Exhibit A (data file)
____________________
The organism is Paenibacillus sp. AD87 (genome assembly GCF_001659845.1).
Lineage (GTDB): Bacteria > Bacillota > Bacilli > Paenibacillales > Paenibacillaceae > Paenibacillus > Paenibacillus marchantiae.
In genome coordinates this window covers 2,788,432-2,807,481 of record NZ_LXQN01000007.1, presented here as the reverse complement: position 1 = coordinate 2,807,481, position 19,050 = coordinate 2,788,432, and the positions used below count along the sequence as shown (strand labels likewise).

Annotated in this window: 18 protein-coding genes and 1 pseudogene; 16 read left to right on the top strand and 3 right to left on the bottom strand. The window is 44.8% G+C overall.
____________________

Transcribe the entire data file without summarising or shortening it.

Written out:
The organism is Paenibacillus sp. AD87 (genome assembly GCF_001659845.1).
Lineage (GTDB): Bacteria > Bacillota > Bacilli > Paenibacillales > Paenibacillaceae > Paenibacillus > Paenibacillus marchantiae.
In genome coordinates this window covers 2,788,432-2,807,481 of record NZ_LXQN01000007.1, presented here as the reverse complement: position 1 = coordinate 2,807,481, position 19,050 = coordinate 2,788,432, and the positions used below count along the sequence as shown (strand labels likewise).

Annotated in this window: 18 protein-coding genes and 1 pseudogene; 16 read left to right on the top strand and 3 right to left on the bottom strand. The window is 44.8% G+C overall.